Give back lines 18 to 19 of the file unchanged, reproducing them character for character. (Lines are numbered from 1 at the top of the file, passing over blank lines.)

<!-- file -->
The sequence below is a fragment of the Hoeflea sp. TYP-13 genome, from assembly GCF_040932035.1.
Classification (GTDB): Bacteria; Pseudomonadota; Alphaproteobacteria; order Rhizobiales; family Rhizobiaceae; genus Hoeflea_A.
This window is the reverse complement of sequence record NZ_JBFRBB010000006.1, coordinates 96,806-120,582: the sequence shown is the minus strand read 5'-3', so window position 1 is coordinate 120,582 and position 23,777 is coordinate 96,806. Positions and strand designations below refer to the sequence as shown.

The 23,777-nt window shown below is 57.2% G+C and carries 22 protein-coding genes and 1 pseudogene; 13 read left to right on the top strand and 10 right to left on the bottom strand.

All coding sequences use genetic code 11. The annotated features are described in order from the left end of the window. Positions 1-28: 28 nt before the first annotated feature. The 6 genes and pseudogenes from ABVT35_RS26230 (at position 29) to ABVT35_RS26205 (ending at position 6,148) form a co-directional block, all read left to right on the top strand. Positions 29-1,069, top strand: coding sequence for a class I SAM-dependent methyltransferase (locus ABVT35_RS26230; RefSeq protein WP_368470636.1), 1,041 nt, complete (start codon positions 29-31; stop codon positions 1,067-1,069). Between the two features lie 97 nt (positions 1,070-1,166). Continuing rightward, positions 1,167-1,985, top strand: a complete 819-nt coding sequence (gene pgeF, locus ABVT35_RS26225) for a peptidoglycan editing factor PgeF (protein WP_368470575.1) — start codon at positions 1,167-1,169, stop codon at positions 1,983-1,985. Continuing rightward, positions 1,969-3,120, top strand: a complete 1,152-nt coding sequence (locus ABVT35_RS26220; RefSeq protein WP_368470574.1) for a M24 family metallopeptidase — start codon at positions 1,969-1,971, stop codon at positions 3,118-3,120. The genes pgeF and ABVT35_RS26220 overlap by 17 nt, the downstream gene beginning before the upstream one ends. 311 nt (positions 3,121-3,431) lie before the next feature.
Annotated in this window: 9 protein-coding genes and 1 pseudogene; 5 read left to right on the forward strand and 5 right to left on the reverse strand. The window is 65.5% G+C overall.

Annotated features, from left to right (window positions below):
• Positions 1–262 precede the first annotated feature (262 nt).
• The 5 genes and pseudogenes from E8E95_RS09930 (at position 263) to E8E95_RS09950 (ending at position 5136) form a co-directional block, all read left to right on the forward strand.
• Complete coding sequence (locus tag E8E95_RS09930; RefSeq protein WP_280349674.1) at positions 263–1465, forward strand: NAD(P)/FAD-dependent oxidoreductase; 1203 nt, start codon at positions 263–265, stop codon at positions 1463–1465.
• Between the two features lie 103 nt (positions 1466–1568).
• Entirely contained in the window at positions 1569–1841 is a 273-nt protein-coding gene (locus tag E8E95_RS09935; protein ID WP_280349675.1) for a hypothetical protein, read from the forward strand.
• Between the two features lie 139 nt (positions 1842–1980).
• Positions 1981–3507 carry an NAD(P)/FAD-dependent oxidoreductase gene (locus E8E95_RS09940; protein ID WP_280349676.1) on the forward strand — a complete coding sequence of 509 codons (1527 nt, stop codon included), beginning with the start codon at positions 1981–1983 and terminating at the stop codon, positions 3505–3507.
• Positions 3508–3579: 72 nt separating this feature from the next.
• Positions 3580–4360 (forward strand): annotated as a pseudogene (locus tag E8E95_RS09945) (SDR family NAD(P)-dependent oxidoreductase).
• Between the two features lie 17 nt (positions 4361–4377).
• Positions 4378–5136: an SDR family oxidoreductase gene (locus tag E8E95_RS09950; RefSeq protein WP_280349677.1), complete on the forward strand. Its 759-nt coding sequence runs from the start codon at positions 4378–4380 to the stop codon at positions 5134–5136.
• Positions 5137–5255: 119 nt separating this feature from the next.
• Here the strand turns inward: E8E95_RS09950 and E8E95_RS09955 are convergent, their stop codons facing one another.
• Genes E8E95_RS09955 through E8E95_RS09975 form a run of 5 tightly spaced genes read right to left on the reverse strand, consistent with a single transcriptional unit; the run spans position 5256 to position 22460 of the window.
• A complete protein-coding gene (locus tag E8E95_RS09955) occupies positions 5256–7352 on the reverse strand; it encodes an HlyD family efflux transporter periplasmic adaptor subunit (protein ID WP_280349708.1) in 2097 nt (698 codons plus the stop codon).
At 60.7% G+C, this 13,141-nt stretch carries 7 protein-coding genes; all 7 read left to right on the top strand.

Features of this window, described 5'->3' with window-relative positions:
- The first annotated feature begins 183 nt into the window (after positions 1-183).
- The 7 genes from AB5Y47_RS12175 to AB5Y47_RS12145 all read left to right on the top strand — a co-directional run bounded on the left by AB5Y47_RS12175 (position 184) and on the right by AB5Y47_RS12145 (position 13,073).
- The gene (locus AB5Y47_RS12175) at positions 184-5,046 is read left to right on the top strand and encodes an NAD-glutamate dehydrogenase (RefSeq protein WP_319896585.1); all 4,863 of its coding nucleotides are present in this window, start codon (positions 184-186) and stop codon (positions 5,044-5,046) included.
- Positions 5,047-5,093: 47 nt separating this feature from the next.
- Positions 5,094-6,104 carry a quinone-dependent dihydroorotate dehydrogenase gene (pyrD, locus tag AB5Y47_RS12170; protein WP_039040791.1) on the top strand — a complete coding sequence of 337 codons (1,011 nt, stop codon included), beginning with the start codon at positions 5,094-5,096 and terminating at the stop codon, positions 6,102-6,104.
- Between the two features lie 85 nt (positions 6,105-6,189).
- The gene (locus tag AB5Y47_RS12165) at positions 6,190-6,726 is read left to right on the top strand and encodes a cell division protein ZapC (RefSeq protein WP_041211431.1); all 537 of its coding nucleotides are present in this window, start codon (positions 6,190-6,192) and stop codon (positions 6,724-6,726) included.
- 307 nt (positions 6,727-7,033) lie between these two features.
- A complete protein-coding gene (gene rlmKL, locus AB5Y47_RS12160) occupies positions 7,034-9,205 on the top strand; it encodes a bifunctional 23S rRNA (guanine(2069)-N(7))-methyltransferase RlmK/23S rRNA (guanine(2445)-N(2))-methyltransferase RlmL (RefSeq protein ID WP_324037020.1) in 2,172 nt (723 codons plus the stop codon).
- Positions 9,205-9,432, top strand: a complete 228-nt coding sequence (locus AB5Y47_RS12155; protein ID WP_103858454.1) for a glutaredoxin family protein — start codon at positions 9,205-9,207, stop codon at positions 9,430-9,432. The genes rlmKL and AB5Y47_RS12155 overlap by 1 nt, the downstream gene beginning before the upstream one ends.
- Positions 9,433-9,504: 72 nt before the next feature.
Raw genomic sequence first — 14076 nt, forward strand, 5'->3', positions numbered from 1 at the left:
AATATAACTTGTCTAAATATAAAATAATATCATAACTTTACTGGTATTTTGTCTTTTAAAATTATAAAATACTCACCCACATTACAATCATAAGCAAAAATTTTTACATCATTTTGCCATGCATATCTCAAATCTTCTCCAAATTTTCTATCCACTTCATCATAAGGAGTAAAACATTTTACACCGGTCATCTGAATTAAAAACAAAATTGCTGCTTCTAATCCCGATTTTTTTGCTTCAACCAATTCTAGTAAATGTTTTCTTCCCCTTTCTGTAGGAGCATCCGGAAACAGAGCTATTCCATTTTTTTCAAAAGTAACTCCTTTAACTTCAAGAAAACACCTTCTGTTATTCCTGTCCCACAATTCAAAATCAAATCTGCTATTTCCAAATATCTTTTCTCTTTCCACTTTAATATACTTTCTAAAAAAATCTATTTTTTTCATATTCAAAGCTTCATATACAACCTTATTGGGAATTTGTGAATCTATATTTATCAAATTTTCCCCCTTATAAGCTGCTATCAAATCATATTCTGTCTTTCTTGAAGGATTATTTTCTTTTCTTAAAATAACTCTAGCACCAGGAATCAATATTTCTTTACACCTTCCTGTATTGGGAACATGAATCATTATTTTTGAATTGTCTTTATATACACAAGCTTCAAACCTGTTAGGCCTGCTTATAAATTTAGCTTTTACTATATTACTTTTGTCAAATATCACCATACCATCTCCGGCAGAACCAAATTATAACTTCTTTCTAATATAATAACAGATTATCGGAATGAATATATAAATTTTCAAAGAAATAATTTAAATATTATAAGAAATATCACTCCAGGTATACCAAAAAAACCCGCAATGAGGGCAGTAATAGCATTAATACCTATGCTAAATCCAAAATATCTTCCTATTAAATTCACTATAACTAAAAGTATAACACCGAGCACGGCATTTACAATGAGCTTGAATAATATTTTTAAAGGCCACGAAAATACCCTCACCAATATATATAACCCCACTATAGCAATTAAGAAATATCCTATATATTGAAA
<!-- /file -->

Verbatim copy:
• Positions 4378–5136: an SDR family oxidoreductase gene (locus tag E8E95_RS09950; RefSeq protein WP_280349677.1), complete on the forward strand. Its 759-nt coding sequence runs from the start codon at positions 4378–4380 to the stop codon at positions 5134–5136.
• Positions 5137–5255: 119 nt separating this feature from the next.